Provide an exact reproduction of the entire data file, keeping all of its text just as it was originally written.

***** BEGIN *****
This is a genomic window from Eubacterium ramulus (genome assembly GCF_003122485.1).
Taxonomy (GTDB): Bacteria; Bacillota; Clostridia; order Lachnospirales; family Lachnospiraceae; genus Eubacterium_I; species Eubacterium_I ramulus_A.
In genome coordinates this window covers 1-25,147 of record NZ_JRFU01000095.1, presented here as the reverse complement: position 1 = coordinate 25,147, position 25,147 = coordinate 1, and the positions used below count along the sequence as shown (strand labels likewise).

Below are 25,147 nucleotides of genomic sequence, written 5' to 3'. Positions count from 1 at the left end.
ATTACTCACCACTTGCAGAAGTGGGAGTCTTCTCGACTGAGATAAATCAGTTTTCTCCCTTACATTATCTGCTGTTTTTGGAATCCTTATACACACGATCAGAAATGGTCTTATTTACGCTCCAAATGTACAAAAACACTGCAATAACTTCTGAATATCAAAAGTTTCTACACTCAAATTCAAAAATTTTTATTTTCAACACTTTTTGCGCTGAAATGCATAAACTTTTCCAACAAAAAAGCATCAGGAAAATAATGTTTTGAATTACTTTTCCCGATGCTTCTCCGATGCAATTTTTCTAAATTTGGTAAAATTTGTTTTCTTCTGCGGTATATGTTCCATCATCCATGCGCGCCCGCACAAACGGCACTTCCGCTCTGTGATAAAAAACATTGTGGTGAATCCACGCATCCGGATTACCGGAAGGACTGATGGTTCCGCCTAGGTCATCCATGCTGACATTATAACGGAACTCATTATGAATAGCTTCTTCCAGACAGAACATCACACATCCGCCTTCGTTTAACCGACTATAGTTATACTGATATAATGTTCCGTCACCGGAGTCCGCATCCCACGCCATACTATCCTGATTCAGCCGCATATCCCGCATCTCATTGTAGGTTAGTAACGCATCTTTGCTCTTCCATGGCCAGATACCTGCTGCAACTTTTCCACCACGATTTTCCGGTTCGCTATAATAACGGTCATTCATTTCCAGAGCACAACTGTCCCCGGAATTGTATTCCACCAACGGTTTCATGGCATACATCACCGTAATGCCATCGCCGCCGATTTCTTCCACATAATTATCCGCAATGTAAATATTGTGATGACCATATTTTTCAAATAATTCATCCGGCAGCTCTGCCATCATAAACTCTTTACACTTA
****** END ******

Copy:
This is a genomic window from Eubacterium ramulus (genome assembly GCF_003122485.1).
Taxonomy (GTDB): Bacteria; Bacillota; Clostridia; order Lachnospirales; family Lachnospiraceae; genus Eubacterium_I; species Eubacterium_I ramulus_A.
In genome coordinates this window covers 1-25,147 of record NZ_JRFU01000095.1, presented here as the reverse complement: position 1 = coordinate 25,147, position 25,147 = coordinate 1, and the positions used below count along the sequence as shown (strand labels likewise).

Below are 25,147 nucleotides of genomic sequence, written 5' to 3'. Positions count from 1 at the left end.
ATTACTCACCACTTGCAGAAGTGGGAGTCTTCTCGACTGAGATAAATCAGTTTTCTCCCTTACATTATCTGCTGTTTTTGGAATCCTTATACACACGATCAGAAATGGTCTTATTTACGCTCCAAATGTACAAAAACACTGCAATAACTTCTGAATATCAAAAGTTTCTACACTCAAATTCAAAAATTTTTATTTTCAACACTTTTTGCGCTGAAATGCATAAACTTTTCCAACAAAAAAGCATCAGGAAAATAATGTTTTGAATTACTTTTCCCGATGCTTCTCCGATGCAATTTTTCTAAATTTGGTAAAATTTGTTTTCTTCTGCGGTATATGTTCCATCATCCATGCGCGCCCGCACAAACGGCACTTCCGCTCTGTGATAAAAAACATTGTGGTGAATCCACGCATCCGGATTACCGGAAGGACTGATGGTTCCGCCTAGGTCATCCATGCTGACATTATAACGGAACTCATTATGAATAGCTTCTTCCAGACAGAACATCACACATCCGCCTTCGTTTAACCGACTATAGTTATACTGATATAATGTTCCGTCACCGGAGTCCGCATCCCACGCCATACTATCCTGATTCAGCCGCATATCCCGCATCTCATTGTAGGTTAGTAACGCATCTTTGCTCTTCCATGGCCAGATACCTGCTGCAACTTTTCCACCACGATTTTCCGGTTCGCTATAATAACGGTCATTCATTTCCAGAGCACAACTGTCCCCGGAATTGTATTCCACCAACGGTTTCATGGCATACATCACCGTAATGCCATCGCCGCCGATTTCTTCCACATAATTATCCGCAATGTAAATATTGTGATGACCATATTTTTCAAATAATTCATCCGGCAGCTCTGCCATCATAAACTCTTTACACTTA